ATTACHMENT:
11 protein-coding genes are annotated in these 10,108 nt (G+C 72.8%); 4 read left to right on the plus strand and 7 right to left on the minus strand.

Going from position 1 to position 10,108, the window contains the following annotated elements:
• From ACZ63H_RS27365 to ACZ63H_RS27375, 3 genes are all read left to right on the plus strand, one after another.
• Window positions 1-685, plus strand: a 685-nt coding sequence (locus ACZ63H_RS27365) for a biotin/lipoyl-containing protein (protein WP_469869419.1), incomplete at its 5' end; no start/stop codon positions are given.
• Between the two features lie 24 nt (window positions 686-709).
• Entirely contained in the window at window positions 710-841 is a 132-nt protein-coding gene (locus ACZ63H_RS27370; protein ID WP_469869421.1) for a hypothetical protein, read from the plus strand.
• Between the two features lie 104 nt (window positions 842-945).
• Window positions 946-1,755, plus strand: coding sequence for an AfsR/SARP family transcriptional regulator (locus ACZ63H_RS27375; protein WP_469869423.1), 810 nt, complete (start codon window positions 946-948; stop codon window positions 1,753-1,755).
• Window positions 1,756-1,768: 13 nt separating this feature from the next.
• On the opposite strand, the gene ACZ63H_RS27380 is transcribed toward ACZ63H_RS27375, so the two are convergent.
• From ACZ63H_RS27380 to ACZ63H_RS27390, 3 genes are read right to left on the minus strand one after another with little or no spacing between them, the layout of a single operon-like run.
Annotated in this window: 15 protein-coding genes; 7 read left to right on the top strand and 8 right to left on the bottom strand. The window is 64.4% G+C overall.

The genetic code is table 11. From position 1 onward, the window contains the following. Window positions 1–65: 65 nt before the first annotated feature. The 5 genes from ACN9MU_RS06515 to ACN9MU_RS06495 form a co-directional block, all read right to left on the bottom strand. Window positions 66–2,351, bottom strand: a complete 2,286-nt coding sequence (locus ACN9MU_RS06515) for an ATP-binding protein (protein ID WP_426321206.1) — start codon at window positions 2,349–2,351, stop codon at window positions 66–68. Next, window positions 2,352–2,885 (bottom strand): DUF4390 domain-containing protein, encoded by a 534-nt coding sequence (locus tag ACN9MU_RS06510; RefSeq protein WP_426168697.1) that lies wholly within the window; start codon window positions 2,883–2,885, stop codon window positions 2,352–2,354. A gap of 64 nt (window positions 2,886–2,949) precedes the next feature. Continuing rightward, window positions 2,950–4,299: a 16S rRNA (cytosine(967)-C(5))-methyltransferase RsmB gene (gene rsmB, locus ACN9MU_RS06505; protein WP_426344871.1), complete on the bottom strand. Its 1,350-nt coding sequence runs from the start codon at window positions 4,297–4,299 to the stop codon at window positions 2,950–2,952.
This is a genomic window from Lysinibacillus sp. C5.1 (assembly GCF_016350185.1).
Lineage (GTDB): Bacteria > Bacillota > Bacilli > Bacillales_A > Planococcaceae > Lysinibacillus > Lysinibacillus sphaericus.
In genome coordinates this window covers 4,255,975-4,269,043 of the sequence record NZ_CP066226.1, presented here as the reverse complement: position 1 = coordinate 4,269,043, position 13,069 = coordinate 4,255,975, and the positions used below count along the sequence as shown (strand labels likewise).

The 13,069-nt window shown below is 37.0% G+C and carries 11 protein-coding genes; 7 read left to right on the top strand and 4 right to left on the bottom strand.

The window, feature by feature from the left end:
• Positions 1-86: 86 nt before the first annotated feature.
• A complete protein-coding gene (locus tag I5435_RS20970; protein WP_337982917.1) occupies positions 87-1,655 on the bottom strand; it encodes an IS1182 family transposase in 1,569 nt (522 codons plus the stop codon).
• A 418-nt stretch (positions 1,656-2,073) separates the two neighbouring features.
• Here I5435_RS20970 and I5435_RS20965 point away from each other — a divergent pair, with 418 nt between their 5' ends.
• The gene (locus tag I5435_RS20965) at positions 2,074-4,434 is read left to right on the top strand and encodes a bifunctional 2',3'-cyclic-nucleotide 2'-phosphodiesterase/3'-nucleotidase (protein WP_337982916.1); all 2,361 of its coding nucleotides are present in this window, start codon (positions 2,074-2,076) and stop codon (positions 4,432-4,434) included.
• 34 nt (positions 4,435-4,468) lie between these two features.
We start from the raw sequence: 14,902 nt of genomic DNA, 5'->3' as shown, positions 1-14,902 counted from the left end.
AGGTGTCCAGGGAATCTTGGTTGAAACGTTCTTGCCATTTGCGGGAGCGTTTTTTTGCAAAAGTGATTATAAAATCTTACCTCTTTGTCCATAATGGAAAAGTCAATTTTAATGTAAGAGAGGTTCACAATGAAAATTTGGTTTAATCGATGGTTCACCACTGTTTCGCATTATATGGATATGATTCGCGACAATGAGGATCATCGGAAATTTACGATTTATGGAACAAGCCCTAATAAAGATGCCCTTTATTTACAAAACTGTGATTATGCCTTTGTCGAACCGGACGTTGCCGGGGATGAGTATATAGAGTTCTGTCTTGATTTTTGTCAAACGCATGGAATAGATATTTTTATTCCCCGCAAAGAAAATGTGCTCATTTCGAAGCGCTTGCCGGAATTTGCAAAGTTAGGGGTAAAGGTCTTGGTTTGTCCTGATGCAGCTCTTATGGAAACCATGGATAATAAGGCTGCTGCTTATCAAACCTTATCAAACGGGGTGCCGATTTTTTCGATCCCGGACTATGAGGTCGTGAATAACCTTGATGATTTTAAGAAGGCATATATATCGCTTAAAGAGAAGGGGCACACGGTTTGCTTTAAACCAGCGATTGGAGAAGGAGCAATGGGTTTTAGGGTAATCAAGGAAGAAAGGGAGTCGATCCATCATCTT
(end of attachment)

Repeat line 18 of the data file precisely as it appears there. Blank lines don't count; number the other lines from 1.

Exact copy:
The window, feature by feature from the left end: